Based on a true story, Captain Phillips tells the story of a 2009 hijacking of the US cargo vessel, the MV Maersk Alabama. Tom Hanks plays the title character, captain of the ship, who finds himself having to defend his cargo from hijacking, the first such attempt on a US vessel in 200 years.
Captain Phillips opened the BFI London Film festival last week and, since the film is based on true events, it would be easy to speculate as to the story’s outcome. Paul Greengrass has taken a story that was widely covered in national and international news, but managed to make a familiar story thrilling.
Tom Hanks, as Captain Richard Phillips, gives his best performance in a long time – other than this year’s Cloud Atlas. Hanks plays Phillips as an experienced and quick thinking man, who is all too aware that he and his crew did not sign up for military or defensive action. Hanks wins audience sympathy early on, as he defends his crew and his ship, and keeps it as he is revealed to be an average man in an exceptional in an impossible situation. The film depends on Hanks, and his interaction with the pirates, for it to work and the actor does a marvellous job of playing a man who has enough to lose to be emotional, but smart enough to know that emotion will most likely get him killed. Hanks is magnetic on screen, and
On the other side of the conflict is pirate Muse, nicknamed ‘Skinny’ by his crew. Played by newcomer Barkhad Abdi, Muse feels like a truly dangerous opponent, and one who does not have the respect and love from his crew that Phillips does. Abdi plays Muse like a caged animal; prowling and ready to strike at any moment. As well as this, the first time actor holds his own on screen against Hanks, and it is the combination of their performances, as the two play cat and mouse through the film, that makes it work so well.
Screenwriter Billy Ray has brought us some of the best thrillers of recent years, including State of Play, Shattered Glass and The Hunger Games (Yes, it’s a thriller, of sorts), and he delivers again with Captain Phillips. We get to know both American and Somali as the film goes on, and even the pirates – who could have been thinly drawn and interchangeable – are well rounded and given true motivation.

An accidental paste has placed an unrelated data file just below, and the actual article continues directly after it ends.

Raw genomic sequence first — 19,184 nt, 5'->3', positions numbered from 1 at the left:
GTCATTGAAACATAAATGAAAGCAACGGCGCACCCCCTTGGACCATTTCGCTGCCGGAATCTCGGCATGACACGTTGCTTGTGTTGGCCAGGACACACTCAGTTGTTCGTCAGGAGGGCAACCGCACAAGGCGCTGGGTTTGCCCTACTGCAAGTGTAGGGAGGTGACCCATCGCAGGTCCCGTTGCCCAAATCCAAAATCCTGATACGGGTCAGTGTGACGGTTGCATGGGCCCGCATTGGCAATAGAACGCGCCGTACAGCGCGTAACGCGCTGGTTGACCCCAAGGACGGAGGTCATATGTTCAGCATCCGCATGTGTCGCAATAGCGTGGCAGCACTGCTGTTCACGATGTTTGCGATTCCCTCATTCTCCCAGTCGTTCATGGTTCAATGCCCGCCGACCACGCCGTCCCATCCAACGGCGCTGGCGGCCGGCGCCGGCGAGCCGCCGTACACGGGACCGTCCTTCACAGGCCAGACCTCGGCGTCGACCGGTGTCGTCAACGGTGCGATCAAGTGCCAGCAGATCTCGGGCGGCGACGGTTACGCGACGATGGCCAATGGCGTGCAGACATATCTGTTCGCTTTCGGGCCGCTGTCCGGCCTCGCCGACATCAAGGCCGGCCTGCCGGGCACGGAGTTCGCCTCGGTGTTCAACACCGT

Greengrass ramps up the tension early on in the film, and keeps it high throughout. The entire situation balances on a knife-edge for much of the film; shaky cinematography and constantly shifting power only serve to underline this. Greengrass balances the human and emotional tension with the sheer scale of the story – who would think that a small fishing vessel could overpower a freighter? The film never wanders into sentimental territory; we know just enough about Muse and Phillips to make use care about them, the rest hinges on the haunted and sensitive performances at the centre of the film. The only complaint could be that, at 134 minutes, the film is a little over long, and does feel like it is dragging its heels at times.
Captain Phillips takes elements from three movie styles – thriller, war movie and hostage drama – and blends them together effortlessly. Hanks has not been this good in a long time – in particular in his final scene – and newcomer Barkhad Abdi is a powerful screen partner for the Hollywood veteran. Paul Greengrass treats the story with sensitivity and tact, while revealing enough information that we care about the characters without being over dramatic. The sheer scale of the film and the technical strength are carefully balanced with the human drama, to nerve wracking effect.